Tampa Police left out certain data in red-light camera crash reports

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Tampa Police may have held back certain unfavorable crash statistics in a report on intersections with controversial Red Light Cameras.

Although the Tampa Police Department recently issued a new report indicating RLCs reduced serious crashes in some intersections, Noah Pransky of WTSP/10 News reports another study was conducted, but never released, showing the number of crashes spiked  after installing RLCs in at least one intersection.

In the report TPD considers an “intersection crash” if it only occurs less than 25 feet of the intersection’s stop bar, a shorter distance than what is used by many other municipalities. With the longer distance, possible rear-end crashes are taken into account.

The Florida Legislature’s non-partisan Office of Program Policy Analysis & Government Accountability (OPPAGA) announced a study last month saying  RLCs help reduce fatal crashes at monitored intersections, while the number of rear-end collisions may also increase — mostly because of shorter yellow lights, which have been under dispute since the beginning of the RLC program.

Yellow light lengths became an issue since 10 News Investigates began looking into crash rates in May 2013.

Tampa officials initially told reporters that accident reports were not available within a specific radius at individual intersections.

However, a public records request found a series of emails, dated months earlier, suggesting Tampa did indeed follow crashes within a 25-foot radius, as well as crashes within a 50-foot and 100-foot radius of the RLC intersections.

Comparing the information for 12 months prior to the installation of cameras (Nov. 2010 to Oct. 31, 2011) to the data from the first month of RLCs, the TPD announced crashes are down 29 percent at the less than 25-foot mark, but only down 12 percent at the 50-foot and 7 percent at the 100-foot marks.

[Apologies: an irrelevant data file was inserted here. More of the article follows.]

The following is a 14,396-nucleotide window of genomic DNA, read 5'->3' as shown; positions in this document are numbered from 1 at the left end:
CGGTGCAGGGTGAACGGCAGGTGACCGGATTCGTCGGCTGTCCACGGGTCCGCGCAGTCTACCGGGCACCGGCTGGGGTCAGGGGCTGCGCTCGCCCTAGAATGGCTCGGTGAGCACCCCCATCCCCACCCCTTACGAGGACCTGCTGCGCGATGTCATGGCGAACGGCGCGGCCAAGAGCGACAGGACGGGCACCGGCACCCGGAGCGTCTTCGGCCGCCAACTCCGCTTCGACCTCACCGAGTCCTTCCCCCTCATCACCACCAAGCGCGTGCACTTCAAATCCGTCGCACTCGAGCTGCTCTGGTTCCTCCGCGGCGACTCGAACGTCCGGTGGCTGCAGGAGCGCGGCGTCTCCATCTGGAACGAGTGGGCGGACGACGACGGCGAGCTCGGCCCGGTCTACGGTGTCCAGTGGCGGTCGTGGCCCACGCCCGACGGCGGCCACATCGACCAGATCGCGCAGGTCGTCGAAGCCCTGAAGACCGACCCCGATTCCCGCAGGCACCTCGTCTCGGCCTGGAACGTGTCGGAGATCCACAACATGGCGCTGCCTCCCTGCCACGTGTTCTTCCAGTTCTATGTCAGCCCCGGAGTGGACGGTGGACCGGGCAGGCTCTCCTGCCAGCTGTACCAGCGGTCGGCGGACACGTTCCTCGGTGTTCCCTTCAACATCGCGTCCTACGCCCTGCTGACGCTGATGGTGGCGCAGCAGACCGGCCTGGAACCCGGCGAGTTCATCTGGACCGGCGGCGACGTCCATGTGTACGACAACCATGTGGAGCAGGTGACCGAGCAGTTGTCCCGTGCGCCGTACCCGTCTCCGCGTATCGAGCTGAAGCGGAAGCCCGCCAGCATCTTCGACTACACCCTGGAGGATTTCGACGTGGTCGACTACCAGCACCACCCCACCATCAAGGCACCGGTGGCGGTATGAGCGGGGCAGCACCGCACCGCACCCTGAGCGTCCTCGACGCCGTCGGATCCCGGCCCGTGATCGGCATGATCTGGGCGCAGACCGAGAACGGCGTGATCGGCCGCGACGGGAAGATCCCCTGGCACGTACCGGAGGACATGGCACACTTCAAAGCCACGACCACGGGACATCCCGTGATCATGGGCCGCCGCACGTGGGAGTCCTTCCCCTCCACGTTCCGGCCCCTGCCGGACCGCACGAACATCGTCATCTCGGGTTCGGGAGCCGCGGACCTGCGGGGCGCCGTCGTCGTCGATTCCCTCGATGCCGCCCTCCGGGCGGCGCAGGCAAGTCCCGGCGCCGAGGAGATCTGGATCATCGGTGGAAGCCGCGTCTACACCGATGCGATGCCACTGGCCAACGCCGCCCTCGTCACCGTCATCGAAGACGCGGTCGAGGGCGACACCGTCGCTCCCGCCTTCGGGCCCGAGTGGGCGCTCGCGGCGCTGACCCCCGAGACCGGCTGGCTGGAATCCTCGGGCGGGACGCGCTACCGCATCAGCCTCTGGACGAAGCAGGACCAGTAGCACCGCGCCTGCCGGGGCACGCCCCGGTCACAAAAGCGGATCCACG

What the TPD report failed to include were accident rates between 25 and 50 feet— which rose a whopping 68 percent. Many of those accidents failed to make it in the final version.

Tampa Police Chief Jane Castor told WTSP that the 100-foot benchmark “cannot say if that crash was directly impacted by that intersection.”

But Hillsborough County, Sarasota, and Port Richey all use the 100-foot radius for calculating intersection crash data. And both St. Petersburg (with 300 ft.) and New Port Richey (at 250 ft.) use longer distances.

Manatee County, Bradenton, and Brooksville use zero feet, which eliminates any accidents in the RLC intersection approach.

Tampa’s once-massive profits from the RLC program, as much as $2.3 million in 2012, has dropped off considerably after lengthening yellow lights.

 

Phil Ammann is a St. Petersburg-based journalist and blogger. With more than three decades of writing, editing and management experience, Phil produced material for both print and online, in addition to founding HRNewsDaily.com. His broad range includes covering news, local government and culture reviews for Patch.com, technical articles and profiles for BetterRVing Magazine and advice columns for a metaphysical website, among others. Phil has served as a contributor and production manager for SaintPetersBlog since 2013. He lives in St. Pete with his wife, visual artist Margaret Juul and can be reached at phil@floridapolitics.com and on Twitter @PhilAmmann.